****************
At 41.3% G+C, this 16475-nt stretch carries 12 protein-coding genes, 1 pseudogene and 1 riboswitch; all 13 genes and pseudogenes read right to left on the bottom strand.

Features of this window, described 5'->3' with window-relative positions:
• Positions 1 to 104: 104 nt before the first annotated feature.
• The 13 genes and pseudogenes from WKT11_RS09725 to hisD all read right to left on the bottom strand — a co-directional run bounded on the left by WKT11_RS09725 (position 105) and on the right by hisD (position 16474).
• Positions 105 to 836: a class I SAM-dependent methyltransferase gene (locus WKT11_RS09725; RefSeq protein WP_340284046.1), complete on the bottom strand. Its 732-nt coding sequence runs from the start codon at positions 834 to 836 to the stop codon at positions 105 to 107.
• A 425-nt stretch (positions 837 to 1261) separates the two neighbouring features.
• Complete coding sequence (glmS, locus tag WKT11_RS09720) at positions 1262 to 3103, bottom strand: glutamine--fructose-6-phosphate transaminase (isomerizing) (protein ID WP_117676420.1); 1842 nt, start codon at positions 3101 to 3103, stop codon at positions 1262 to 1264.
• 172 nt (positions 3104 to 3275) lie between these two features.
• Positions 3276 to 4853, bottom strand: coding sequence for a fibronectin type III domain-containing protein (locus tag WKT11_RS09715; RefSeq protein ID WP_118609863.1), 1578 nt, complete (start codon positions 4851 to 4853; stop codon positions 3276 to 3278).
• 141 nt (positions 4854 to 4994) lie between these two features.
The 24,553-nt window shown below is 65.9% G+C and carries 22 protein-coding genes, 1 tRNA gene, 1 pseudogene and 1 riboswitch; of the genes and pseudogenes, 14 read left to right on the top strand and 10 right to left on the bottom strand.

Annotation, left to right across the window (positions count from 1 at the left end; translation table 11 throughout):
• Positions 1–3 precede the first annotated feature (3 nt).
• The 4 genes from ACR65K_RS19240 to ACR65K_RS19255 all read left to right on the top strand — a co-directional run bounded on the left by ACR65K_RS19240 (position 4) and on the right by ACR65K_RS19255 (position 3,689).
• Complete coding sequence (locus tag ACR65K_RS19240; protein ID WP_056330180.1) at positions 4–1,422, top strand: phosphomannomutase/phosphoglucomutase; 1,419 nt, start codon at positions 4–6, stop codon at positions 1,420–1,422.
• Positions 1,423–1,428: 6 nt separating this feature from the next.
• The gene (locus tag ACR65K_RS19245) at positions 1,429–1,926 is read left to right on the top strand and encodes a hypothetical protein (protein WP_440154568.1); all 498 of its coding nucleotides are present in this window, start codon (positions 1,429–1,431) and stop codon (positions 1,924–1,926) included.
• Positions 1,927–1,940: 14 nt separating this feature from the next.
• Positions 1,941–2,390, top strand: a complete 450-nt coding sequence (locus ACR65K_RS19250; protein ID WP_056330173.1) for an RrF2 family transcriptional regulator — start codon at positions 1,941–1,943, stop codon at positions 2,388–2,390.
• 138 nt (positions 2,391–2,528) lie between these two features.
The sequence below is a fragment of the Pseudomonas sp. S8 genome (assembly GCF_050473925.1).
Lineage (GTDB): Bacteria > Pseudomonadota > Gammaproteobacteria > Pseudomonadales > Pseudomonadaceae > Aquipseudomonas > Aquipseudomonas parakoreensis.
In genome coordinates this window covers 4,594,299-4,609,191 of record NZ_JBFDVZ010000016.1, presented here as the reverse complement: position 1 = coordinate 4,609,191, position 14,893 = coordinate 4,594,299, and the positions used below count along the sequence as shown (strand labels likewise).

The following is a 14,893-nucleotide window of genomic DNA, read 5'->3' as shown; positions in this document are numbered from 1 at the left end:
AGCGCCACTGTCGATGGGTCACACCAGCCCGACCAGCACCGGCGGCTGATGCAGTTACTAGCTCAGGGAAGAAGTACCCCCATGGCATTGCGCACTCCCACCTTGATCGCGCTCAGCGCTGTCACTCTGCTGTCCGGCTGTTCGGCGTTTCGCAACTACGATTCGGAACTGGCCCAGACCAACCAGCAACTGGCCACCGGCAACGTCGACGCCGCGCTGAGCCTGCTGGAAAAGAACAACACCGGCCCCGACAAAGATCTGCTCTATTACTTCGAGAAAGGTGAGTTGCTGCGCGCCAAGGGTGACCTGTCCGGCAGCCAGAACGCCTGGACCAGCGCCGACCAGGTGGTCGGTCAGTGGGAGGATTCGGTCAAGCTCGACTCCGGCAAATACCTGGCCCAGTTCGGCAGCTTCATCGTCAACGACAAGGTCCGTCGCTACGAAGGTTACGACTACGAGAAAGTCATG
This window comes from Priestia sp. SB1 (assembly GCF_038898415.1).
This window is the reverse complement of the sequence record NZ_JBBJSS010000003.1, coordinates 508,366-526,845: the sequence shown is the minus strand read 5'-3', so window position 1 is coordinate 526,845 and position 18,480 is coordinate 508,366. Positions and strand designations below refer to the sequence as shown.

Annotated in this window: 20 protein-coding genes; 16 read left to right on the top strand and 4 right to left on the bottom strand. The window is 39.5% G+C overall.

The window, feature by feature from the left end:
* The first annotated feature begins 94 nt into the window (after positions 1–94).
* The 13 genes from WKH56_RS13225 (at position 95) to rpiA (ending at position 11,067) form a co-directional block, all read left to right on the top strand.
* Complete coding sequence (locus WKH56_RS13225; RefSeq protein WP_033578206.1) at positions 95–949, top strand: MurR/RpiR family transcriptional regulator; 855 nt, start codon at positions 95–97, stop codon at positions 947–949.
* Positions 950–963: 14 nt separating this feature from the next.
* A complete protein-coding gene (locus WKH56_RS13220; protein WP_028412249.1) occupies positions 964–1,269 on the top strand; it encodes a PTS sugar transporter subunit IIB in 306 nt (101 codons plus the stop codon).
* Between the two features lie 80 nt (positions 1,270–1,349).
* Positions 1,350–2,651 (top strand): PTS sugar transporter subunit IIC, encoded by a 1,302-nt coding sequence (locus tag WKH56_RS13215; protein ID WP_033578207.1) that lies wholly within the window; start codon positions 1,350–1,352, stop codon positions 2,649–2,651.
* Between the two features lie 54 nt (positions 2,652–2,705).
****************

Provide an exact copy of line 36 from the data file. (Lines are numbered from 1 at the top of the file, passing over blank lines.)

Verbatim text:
* Positions 1,350–2,651 (top strand): PTS sugar transporter subunit IIC, encoded by a 1,302-nt coding sequence (locus tag WKH56_RS13215; protein ID WP_033578207.1) that lies wholly within the window; start codon positions 1,350–1,352, stop codon positions 2,649–2,651.